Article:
Number of Pages : 272

Category : Political Science

Viewed : 1220

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Book Summary: In the modern Congress, one of the highest hurdles for major bills or nominations is gaining the sixty votes necessary to shut off a filibuster in the Senate. But this wasn’t always the case. Both citizens and scholars tend to think of the legislative process as a game played by the rules in which votes are the critical commodity—the side that has the most votes wins. In this comprehensive volume,Gregory Koger shows, on the contrary, that filibustering is a game with slippery rules in which legislators who think fast and try hard can triumph over superior numbers. Filibustering explains how and why obstruction has been institutionalized in the U.S. Senate over the last fifty years, and how this transformation affects politics and policymaking. Koger also traces the lively history of filibustering in the U.S. House during the nineteenth century and measures the effects of filibustering—bills killed, compromises struck, and new issues raised by obstruction. Unparalleled in the depth of its theory and its combination of historical and political analysis, Filibustering will be the definitive study of its subject for years to come.

Politics or Principle?

Author : Sarah A. Binder,Steven S. Smith

ISBN10 : 0815723512

Publisher : Brookings Institution Press

Number of Pages : 264

Category : Political Science

Viewed : 1739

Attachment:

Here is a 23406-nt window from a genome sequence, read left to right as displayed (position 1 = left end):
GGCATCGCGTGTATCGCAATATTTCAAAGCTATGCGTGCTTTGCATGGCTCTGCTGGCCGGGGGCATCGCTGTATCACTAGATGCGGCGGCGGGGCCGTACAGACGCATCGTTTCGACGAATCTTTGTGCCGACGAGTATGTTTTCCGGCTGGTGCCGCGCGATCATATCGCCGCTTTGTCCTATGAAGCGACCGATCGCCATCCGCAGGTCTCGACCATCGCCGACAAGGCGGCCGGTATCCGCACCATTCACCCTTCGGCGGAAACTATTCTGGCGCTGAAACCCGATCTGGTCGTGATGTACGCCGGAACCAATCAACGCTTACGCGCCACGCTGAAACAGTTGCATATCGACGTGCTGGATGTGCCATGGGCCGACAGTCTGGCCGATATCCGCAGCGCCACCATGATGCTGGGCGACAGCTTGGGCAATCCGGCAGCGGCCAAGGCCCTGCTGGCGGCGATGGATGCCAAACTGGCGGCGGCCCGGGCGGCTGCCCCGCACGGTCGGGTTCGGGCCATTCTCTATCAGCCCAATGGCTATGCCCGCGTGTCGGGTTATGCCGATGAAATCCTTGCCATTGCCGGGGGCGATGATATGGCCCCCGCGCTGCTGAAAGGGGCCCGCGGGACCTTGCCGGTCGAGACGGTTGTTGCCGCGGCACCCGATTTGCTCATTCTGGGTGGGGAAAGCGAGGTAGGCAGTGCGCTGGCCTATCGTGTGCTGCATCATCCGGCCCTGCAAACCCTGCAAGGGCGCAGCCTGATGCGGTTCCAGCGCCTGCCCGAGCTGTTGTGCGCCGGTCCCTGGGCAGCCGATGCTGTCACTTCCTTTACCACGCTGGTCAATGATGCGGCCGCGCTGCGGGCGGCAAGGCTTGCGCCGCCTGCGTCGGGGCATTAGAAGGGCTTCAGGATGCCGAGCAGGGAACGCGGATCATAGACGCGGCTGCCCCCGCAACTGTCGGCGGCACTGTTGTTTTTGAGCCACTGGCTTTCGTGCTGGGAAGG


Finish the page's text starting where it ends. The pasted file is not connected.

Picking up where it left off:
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Book Summary: Is American democracy being derailed by the United States Senate filibuster? Is the filibuster an important right that improves the political process or an increasingly partisan tool that delays legislation and thwarts the will of the majority? Are century-old procedures in the Senate hampering the institution from fulfilling its role on the eve of the 21st century? The filibuster has achieved almost mythic proportions in the history of American politics, but it has escaped a careful, critical assessment for more than 50 years. In this book, Sarah Binder and Steven Smith provide such an assessment as they address the problems and conventional wisdom associated with the Senate's long-standing tradition of extended debate. The authors examine the evolution of the rules governing Senate debate, analyze the consequences of these rules, and evaluate reform proposals. They argue that in an era of unprecedented filibustering and related obstructionism, old habits are indeed undermining the Senate's ability to meet its responsibilities. Binder and Smith scrutinize conventional wisdom about the filibuster—and show that very little of it is true. They focus on five major myths: that unlimited debate is a fundamental right to differentiate the Senate from the House of Representatives; that the Senate's tradition as a deliberative body requires unlimited debate; that the filibuster is reserved for a few issues of the utmost national importance; that few measures are actually killed by the filibuster; and that senators resist changing the rules because of a principled commitment to deliberation. In revising conventional wisdom about the filibuster, Binder and Smith contribute to ongoing debates about the dynamics of institutional change in the American political system. The authors conclude by suggesting reforms intended to enhance the power of determined majorities while preserving the rights of chamber minorities. They advocate, for example, lowering the number of votes required to end debate while increasing the amount of time for senators to debate controversial bills. Reform is possible, they suggest, that is consistent with the Senate's unique size and responsibilities.